It sounds like the Kyle Schwarber Leadoff Experiment isn’t going anywhere. He’s lead off for the Cubs in each of the last nine games (including Friday), and is hitting .267/.368/.567 with a .935 OPS over that span. He’s hit 2 of his 7 homers and drawn 6 of his 26 walks out of the leadoff spot. While it’s not his first rodeo, Cubs’ manager Joe Maddon talked pregame about how the team is more convinced that it’s the right fit now. 

“It’s one of those things where you have to believe it to see it,” he said. “And sometimes there’s folks that have to see it to believe it. I just thought it was the right time. Again, I liked it back then -- I did -- however he did not react to it well in that moment. But if you look at his overall abilities  as they stand right now, for me, that’s the perfect spot for him.” 

Cincinnati’s Record: a Reds Herring?

The Reds enter this weekend’s series as the last-place team in the NL Central, and owners of the 5th-worst record (22-27) in the NL. What’s interesting, though, is that they also have the 2nd-best run differential (+25) in the division, which also happens to be the 4th best in the NL. According to Baseball Reference, their actual record is *five* wins lower than it should actually be.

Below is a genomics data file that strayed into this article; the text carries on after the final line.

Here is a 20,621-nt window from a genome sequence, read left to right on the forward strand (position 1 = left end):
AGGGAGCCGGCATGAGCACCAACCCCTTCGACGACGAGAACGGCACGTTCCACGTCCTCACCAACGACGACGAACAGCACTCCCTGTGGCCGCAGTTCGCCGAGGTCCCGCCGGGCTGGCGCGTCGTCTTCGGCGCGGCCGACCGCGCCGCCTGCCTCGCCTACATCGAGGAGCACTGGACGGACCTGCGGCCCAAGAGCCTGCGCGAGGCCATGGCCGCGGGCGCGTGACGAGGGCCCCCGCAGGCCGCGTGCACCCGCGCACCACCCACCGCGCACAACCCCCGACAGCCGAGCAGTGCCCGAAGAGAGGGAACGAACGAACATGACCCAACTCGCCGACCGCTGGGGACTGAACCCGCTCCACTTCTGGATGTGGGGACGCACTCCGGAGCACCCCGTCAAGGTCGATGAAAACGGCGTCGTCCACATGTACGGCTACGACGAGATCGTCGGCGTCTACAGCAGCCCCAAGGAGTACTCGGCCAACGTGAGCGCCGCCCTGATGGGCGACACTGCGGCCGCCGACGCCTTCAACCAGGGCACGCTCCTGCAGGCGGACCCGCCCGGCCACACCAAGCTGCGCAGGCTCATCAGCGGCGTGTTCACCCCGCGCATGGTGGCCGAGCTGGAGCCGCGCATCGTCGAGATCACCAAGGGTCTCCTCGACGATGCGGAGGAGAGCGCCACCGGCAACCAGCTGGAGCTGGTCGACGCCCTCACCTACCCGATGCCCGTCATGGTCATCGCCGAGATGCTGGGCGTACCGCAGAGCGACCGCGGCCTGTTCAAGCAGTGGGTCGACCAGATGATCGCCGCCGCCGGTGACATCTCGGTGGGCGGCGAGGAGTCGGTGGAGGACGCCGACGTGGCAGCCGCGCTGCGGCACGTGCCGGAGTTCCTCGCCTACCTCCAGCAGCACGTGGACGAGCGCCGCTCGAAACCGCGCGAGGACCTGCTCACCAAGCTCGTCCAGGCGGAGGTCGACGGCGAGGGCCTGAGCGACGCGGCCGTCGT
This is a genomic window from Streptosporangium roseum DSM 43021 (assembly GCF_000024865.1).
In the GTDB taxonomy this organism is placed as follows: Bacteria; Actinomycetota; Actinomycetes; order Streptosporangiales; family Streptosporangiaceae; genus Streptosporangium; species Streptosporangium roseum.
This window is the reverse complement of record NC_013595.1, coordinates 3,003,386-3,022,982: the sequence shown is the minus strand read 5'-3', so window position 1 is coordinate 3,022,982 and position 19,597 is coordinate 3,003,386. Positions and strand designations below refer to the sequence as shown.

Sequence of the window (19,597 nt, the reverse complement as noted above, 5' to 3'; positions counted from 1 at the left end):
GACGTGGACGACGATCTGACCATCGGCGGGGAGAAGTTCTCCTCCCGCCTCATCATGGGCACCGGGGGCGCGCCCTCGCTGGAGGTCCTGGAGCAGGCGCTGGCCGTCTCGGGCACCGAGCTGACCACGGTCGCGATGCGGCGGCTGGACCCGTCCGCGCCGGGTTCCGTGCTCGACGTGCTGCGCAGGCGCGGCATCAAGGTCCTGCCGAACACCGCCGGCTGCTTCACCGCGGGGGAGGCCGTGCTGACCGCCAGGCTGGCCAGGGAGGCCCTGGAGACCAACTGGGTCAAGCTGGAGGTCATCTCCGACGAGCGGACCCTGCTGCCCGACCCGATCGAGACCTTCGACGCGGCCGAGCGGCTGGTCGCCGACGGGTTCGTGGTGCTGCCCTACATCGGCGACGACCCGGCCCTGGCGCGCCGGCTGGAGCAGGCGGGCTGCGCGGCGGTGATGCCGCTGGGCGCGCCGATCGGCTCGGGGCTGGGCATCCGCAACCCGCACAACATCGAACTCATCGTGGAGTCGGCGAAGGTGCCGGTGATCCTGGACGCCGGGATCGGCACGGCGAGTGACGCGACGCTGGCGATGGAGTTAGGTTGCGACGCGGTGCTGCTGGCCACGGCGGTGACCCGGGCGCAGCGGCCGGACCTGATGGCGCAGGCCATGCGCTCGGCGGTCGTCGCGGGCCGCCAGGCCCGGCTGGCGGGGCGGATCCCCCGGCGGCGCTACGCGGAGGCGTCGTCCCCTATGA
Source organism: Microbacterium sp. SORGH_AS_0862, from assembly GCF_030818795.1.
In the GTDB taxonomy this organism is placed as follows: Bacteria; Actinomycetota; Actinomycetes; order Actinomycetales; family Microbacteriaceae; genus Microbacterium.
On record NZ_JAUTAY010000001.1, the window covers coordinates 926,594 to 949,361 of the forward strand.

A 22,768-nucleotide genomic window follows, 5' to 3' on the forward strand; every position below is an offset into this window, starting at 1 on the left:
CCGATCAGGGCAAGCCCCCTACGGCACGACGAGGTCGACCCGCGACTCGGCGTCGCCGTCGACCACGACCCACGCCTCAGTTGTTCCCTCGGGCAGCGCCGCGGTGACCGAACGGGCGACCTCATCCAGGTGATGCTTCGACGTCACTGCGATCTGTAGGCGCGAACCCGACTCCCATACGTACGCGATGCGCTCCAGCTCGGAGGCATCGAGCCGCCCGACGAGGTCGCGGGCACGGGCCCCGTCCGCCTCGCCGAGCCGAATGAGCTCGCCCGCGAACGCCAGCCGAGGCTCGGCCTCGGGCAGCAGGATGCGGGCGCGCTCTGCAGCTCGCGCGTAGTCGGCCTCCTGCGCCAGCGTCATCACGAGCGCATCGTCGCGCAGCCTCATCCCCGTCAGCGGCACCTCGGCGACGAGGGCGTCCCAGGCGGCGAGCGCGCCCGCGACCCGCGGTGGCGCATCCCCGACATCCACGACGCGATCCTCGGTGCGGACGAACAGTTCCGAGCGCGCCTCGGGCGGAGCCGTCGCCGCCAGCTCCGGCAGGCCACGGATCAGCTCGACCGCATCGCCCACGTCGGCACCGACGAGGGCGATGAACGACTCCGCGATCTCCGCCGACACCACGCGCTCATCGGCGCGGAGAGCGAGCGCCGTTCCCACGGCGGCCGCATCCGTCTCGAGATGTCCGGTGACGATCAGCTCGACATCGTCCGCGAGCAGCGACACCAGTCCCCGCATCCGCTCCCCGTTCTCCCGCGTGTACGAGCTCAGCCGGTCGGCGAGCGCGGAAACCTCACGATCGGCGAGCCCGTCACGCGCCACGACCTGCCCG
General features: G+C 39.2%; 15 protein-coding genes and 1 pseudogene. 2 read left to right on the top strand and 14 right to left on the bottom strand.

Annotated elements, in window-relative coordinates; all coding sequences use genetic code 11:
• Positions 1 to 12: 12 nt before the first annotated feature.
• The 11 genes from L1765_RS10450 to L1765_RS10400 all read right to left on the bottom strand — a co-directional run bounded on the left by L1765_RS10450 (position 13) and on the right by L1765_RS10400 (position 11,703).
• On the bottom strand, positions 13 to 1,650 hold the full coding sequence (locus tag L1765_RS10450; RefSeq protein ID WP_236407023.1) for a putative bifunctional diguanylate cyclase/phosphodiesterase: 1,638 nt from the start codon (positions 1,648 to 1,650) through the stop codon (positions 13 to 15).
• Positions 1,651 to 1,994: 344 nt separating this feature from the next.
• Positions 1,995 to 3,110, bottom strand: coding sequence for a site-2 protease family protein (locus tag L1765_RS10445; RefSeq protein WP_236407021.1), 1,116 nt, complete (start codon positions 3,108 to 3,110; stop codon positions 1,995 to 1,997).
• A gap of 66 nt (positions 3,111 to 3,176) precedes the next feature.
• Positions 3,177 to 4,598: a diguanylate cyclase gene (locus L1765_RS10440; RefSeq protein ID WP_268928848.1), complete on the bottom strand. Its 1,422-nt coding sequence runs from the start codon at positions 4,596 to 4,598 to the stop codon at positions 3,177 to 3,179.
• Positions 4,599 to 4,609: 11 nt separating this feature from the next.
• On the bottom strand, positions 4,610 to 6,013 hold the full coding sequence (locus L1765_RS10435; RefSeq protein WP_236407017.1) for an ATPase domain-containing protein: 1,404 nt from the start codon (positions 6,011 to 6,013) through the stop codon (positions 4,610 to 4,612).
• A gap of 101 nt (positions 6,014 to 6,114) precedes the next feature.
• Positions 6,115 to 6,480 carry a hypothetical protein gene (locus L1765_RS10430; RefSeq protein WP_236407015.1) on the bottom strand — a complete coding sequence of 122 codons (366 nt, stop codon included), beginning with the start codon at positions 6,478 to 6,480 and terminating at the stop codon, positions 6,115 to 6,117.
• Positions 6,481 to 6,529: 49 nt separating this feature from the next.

“We’re playing a team right now that’s record is not good, but they are really good,” Maddon said. “I have a lot of respect for this group.”

The Reds have had some of the best pitching of any team in baseball through the first 40+ games. Going into the long weekend, they rank:

2nd in FIP (3.47)
3rd in ERA (3.50)
5th in K/BB% (17.6)
7th in WHIP (1.23)
4th in HR/FB (12.4% - especially impressive given how homer heavy Great American Ballpark is.) 

Miscellaneous News and Notes

The Cubs called up James Norwood before Friday’s game. He briefly pitched for the Cubs last season, making 11 appearances to the tune of a 4.09 ERA. This season, over 20 innings in Triple-A Iowa, Norwood is holding batters to a .206 average while posting an impressive K/BB of 22.5%. The corresponding move was optioning Rowan Wick back to Triple-A. There’s also been no update on the status of Ben Zobrist, who remains away from the team on a personal absence.